One of my teachers said that "his aikido" is ever evolving. What does he mean by this? His understanding of the principles keep changing or just his preference of doing a technique (say, ikkyo) using handwork or footwork keeps changing. If after twenty years of practice, he still could not figure out the underlying principles, then the gods of MA help us (his students) all. BTW, he is also a CMA practitioner
One would hope that all of our Aikido evolves - certainly my own understanding, emphasis, and frustrations have changed. I came to Aikido with certain preconceptions from previous (non Aikido) training and altered views based on Shodokan Aikido training, training in other styles of Aikido and in other forms of Budo. I wont say that the underlying principles changed but my appreciation of the nuances sure did. I have no doubt that will change/evolve again.

I have no problem with CMA My two best students have a CMA background with one getting ready to leave me in a few months for an extended (at least six months) period in China with a teacher he knows and has trained with. We were in fact talking about me joining him for a time. Again any cross-training will have benefit to your core art for a wide variety of reasons.

Last edited by PeterR : 11-07-2005 at 12:56 AM.

Peter Rehse Shodokan Aikido
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Old 11-07-2005, 03:14 AM   #41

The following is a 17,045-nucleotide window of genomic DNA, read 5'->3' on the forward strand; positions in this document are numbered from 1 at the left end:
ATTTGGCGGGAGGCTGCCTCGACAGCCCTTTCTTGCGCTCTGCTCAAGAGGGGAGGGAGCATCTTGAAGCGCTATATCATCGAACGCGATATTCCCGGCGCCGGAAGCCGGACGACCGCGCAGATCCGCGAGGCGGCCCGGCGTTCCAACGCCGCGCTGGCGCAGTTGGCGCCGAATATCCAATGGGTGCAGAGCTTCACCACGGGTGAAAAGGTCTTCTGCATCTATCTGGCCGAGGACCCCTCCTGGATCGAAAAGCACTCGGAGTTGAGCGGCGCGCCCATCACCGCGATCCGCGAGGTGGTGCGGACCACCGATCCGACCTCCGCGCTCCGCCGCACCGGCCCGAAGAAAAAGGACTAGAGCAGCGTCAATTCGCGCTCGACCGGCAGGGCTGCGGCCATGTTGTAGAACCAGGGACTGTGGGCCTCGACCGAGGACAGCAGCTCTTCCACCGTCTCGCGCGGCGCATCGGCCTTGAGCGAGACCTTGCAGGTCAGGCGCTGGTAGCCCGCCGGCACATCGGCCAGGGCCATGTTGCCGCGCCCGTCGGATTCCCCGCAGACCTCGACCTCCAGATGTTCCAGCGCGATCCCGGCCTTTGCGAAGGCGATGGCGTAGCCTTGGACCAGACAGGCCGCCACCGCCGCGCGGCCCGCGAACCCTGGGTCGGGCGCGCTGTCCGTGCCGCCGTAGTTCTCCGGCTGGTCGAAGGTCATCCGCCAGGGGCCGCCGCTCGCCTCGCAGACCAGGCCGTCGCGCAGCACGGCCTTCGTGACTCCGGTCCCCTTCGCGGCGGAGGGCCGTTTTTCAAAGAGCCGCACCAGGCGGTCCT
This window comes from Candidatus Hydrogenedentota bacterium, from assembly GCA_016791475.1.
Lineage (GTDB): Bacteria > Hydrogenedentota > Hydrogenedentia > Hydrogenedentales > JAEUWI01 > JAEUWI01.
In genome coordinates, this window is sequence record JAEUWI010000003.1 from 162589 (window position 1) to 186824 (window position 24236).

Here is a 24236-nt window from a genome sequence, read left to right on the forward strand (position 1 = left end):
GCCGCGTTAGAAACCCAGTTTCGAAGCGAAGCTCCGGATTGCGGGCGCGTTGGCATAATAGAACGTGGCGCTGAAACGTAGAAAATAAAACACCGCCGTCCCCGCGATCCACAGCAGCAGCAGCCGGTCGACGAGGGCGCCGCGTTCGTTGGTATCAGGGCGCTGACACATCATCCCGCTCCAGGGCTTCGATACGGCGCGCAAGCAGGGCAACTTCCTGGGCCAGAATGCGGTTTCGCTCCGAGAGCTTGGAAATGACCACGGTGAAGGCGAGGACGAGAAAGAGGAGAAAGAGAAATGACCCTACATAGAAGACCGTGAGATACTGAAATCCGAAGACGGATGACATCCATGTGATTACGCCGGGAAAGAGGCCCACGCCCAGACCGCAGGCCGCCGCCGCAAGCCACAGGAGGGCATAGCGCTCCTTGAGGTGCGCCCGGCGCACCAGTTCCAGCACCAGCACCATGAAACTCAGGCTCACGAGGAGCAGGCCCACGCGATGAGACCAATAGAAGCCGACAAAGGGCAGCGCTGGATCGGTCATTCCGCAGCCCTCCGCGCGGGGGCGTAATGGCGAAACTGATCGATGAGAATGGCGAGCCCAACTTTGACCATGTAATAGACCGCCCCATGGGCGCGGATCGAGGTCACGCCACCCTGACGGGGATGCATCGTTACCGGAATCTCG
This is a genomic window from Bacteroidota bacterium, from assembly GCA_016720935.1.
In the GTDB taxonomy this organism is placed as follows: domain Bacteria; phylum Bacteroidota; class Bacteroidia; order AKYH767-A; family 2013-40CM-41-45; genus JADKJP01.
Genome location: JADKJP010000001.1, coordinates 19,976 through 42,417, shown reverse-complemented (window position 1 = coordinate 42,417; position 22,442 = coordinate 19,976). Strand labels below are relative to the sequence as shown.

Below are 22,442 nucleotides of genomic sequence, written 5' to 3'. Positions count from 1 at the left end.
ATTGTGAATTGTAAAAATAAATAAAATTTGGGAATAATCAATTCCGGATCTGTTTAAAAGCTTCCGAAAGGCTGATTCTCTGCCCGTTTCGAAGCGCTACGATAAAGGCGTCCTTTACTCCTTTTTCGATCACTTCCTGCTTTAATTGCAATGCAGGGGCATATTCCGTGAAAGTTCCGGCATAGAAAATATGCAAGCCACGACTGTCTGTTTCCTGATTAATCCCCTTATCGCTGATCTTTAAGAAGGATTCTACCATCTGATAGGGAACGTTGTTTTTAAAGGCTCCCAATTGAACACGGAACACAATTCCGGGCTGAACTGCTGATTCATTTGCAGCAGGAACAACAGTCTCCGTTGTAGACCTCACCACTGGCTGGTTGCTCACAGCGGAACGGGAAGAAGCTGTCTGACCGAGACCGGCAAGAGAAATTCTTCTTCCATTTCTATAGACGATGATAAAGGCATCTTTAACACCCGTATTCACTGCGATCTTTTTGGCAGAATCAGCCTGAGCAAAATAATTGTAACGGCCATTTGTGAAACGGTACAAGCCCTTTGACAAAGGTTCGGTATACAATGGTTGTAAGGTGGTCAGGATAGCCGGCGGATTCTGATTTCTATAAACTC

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Wink Re: can aikido benefit from chinese arts?

A follow up on what I said before....I think it mainly depends on who you are learning a CMA from. But authenitc Chinese Kung Fu would with out a doubt help anyone who practiced it understand what ever else MA's they did. See the problem is that too many have the WROND idea of what CMA really are...here is a great quote from Shaolin a long time ago....An old philosophical quote from Shaolin states, "Perceive the way of nature and no force can harm you. Do not meet a wave head on avoid it. You do not have to stop force, it is easier to redirect it. Learn more ways to preserve rather than to destroy. Avoid rather then check, check rather then hurt, hurt rather than maim, maim rather than kill, for all life is precious and can never be replaced." Within this statement lies all the answers one would ever need to become an effective martial artist. As simple as it may sound, it is more true and effective when practiced than anything known to man, yet hardly any martial art schools ever teach this anymore. Why? Answer: Because the teachings of old, have been lost. Aikido, for one is a very similar art to Kung Fu. Its principles are based on the Shaolin philosophy stated earlier. It is an art of harmony, rather than punching and kicking they blend with their attackers energy and use it against them. While in Kung Fu there are punches and kicks, one has the option of doing both redirecting or if needed meet the force head on. After all, the arts do come from Kung Fu in the first place.